General / Helping Someone You Care for Keep Their Pearly Whites
By Eileen Beal, MA
The good news: With advances in fluoridation and
dentistry, increasing numbers of older adults are
keeping their teeth. And the more teeth you have,
the longer you live.
The not-so-good news: Those who have kept their
teeth are prime candidates for late-life cavities
and gum disease. Both can be painful and lead to
system-wide inflammation that plays a significant
role in worsening several medical conditions,
including diabetes, heart disease and pneumonia.
This new reality means if you care for an older
loved one, you need to make sure they are caring for
their teeth. And not just so they can keep cavities
and gum disease (periodontitis) at bay.
“The mouth plays a major role in people’s self-image
and over-all sense of well-being,” says Dr. Kavita
P. Ahluwalia, an associate professor of dental
medicine at Columbia University Medical Center in
New York City.
The Big 5
“A lot of things are coming together to promote
cavities, gum disease and other conditions that lead
to tooth loss and poor oral health,” says Dr. Peter
DeGolia, Director of the Center for Geriatric
Medicine at University Hospitals Case Medical Center
in Cleveland, Ohio.
The most important of those “things” are:
- Dry mouth (xerostomia) Hands-down, the 30
percent drop in saliva production that comes with
aging – and the acidic environment it creates in the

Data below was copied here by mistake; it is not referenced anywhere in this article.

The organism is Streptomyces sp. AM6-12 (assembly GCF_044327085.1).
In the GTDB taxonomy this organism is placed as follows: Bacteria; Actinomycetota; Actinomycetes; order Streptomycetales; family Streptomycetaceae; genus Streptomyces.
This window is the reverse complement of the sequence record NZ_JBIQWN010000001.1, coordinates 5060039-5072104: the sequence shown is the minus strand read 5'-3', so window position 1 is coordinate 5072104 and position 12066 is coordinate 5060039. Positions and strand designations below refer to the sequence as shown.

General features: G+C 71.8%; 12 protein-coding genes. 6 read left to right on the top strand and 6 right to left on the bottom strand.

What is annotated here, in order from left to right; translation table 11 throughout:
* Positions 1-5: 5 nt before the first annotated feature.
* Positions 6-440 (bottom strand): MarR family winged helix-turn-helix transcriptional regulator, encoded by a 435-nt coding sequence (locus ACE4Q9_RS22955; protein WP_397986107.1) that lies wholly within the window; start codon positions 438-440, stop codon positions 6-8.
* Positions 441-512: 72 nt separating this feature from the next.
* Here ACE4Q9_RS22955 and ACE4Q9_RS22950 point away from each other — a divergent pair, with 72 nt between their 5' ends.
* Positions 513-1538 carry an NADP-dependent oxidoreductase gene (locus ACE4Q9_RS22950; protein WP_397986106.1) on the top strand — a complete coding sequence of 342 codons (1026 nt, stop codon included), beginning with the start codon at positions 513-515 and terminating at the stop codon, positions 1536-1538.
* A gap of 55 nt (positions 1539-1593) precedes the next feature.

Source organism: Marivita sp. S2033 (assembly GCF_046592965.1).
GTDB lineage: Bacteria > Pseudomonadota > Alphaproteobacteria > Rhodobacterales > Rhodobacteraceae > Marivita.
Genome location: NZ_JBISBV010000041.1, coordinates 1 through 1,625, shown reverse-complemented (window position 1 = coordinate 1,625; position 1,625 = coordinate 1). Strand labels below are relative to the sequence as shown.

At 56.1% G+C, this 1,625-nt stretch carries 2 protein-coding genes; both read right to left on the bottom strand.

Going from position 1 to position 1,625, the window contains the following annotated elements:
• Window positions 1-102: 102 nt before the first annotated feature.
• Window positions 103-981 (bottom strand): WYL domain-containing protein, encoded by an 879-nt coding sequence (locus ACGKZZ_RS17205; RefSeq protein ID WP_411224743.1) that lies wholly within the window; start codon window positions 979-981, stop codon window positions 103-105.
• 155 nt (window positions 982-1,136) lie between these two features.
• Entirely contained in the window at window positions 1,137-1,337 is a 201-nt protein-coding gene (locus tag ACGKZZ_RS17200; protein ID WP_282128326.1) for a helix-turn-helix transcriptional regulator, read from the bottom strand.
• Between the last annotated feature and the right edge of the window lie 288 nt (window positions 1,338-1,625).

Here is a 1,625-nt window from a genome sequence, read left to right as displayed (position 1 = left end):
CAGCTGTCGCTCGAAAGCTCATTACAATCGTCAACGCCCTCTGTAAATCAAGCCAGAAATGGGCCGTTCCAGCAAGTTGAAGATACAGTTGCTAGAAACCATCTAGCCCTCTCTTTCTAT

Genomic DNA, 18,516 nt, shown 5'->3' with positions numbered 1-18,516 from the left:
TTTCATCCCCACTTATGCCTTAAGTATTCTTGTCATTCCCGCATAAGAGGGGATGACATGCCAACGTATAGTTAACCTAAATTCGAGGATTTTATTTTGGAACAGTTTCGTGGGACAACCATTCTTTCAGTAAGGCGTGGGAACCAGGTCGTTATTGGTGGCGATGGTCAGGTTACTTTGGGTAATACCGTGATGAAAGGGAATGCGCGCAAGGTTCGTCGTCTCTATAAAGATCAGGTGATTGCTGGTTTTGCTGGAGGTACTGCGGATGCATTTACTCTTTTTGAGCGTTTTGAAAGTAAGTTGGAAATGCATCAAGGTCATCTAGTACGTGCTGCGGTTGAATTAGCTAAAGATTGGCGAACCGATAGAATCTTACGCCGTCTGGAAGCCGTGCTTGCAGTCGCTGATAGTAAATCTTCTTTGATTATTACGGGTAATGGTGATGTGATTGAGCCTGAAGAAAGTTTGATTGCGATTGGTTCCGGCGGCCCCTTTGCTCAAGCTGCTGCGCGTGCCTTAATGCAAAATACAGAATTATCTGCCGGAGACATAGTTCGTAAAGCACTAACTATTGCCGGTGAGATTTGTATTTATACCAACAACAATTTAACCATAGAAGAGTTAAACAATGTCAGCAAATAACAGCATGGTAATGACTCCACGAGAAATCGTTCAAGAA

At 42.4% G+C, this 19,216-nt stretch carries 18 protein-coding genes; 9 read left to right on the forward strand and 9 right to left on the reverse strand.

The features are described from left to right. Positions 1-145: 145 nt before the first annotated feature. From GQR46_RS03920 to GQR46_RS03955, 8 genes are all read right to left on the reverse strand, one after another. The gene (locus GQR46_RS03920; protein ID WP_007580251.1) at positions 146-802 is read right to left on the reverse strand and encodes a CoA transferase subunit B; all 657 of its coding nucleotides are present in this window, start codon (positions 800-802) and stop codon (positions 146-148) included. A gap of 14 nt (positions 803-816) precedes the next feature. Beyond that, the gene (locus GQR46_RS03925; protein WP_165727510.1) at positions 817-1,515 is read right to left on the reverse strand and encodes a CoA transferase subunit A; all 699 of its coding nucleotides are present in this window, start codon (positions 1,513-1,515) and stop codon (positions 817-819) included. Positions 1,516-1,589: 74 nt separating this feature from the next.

mouth – is the major factor contributing to tooth
and gum problems.
- Medications “There are over 400 medications
– for high blood pressure, incontinence, depression,
neurologic conditions, etc. – that can cause or
worsen dry mouth,” says Dr. Marco Rouman, DDS, MFDS,
head of Case Western Reserve University Dental
School’s new geriatric dentistry program.
- Plaque The production of oral plaque – a
gummy and corrosive mix of bacteria, food particles
and substances found in saliva – explodes as the
mouth becomes dryer and more acidic.
- Receding and inflamed gums Gums recede
naturally with age, leaving the roots of teeth
exposed to plaque. Plaque build-up leads to gum
inflammation which, says Dr. DeGolia, “sets the
stage for late-in-life tooth loss.”
- Bone shrinkage Age-related shrinkage of jaw
bones leads to ill-fitting partial and full
dentures; mouth, palate and gum sores; and chewing
and nutrition-related problems.
The fact that all these “things” increase as a loved
one is dealing with functional decline — due to
worsening chronic conditions, such as arthritis or
osteoporosis; progression of a neurological disease,
such as Parkinson’s; or advancing Alzheimer’s
disease or a related dementia – can lead to apathy
about dental care or resistance to care.
“Most often resistance to care is due to some form
of dementia,” says Dr. Rouman. “For that reason,
it’s always recommended that as soon as a person has
received a dementia diagnosis, that they get as much
of their future dental work done as possible.”
There’s no getting around the fact that helping a
loved one with his or her dental care needs, or
providing care, can be challenging. That help (or
care) begins with making sure the person is:
Using a saliva substitute Sugarless gum and hard
candy stimulate saliva, but if they don’t work,
there are many commercial products available, says
Dr. Degolia. “They don’t just address the dry mouth
issue,” he adds; “they make a significant
improvement in people’s quality of life, too.”